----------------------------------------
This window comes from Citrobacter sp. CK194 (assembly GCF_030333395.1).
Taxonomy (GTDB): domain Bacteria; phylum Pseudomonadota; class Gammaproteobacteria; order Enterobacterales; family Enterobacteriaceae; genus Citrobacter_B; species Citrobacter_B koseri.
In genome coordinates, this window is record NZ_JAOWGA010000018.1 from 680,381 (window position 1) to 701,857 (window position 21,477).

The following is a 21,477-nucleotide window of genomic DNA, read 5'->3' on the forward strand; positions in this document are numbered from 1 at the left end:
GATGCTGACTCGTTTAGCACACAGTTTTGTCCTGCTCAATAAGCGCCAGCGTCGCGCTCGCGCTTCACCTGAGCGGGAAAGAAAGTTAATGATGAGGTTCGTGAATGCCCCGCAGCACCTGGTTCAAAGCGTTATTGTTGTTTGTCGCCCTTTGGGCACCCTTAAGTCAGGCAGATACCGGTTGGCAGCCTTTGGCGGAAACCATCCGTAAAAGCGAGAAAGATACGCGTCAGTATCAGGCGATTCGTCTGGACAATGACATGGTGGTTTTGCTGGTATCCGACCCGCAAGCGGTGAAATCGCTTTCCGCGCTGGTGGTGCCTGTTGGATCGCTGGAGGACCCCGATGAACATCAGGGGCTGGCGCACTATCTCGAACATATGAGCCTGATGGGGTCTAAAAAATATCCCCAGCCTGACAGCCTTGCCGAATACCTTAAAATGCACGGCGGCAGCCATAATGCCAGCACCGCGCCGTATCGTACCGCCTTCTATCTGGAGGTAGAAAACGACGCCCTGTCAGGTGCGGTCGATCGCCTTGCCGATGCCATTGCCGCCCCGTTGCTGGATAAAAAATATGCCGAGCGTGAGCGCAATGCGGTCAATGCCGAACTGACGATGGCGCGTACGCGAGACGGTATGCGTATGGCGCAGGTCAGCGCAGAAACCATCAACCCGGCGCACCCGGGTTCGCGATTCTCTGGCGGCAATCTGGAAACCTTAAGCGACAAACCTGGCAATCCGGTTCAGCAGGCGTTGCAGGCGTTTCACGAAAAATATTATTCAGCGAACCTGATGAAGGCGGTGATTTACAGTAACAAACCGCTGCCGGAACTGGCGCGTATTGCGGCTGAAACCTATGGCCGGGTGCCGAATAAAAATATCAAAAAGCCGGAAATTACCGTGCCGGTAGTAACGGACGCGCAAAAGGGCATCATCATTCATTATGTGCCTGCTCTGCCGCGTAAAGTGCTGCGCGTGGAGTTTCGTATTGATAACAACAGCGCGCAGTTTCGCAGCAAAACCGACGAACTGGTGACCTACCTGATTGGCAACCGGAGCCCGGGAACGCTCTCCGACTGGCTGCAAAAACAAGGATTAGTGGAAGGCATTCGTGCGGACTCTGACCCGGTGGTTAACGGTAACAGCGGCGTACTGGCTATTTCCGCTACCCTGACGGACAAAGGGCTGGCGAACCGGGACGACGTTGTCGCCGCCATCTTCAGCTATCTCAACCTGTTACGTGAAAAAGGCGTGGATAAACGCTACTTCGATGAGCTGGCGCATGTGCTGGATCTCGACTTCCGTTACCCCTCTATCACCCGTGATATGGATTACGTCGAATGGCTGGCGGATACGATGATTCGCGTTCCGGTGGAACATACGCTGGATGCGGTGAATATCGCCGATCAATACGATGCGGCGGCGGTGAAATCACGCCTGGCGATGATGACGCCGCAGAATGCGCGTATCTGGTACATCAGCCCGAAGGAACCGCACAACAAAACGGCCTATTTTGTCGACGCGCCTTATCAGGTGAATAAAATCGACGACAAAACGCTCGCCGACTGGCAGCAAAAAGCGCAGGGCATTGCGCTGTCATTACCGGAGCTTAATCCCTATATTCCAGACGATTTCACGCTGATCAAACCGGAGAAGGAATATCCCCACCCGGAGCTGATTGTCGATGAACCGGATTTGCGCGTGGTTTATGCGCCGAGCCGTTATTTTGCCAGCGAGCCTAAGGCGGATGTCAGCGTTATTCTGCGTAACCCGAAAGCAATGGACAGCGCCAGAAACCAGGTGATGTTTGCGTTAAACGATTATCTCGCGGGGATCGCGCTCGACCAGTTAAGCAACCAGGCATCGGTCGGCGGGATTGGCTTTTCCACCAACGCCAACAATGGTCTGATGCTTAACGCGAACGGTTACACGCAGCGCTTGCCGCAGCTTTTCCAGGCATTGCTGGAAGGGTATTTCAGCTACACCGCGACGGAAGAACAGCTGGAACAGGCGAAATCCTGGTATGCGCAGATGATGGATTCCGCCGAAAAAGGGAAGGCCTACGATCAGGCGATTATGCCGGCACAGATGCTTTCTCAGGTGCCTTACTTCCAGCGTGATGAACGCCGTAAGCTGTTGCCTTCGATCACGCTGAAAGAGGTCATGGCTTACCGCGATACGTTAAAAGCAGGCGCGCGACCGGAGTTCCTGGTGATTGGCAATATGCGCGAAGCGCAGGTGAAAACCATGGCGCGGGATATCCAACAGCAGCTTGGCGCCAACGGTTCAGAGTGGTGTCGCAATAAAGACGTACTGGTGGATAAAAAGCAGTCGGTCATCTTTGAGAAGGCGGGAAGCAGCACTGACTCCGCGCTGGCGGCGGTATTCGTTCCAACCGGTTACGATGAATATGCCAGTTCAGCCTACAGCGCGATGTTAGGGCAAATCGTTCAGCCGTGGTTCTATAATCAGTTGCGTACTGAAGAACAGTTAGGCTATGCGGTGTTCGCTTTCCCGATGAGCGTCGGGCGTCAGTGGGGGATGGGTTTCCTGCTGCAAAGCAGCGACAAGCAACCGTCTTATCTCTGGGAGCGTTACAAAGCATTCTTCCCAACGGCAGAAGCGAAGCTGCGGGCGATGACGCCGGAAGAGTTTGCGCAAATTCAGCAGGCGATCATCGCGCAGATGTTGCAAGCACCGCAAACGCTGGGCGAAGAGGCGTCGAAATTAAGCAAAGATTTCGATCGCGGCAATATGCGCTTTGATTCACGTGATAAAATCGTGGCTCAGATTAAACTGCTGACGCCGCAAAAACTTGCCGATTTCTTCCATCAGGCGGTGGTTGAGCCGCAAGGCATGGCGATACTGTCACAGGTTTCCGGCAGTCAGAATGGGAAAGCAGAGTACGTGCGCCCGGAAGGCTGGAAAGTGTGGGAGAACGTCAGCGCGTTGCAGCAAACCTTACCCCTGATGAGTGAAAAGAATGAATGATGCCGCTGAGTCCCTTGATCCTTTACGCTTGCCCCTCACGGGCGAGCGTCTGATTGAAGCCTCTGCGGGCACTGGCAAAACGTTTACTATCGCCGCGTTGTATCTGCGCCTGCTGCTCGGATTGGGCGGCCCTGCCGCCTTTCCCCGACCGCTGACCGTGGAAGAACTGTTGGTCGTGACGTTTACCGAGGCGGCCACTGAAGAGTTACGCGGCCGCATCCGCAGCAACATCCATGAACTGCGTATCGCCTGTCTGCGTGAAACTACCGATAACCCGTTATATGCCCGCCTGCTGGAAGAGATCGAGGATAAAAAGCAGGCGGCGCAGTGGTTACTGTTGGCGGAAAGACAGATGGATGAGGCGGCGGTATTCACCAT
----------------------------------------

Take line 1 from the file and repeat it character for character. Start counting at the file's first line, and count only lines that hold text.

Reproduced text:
This window comes from Citrobacter sp. CK194 (assembly GCF_030333395.1).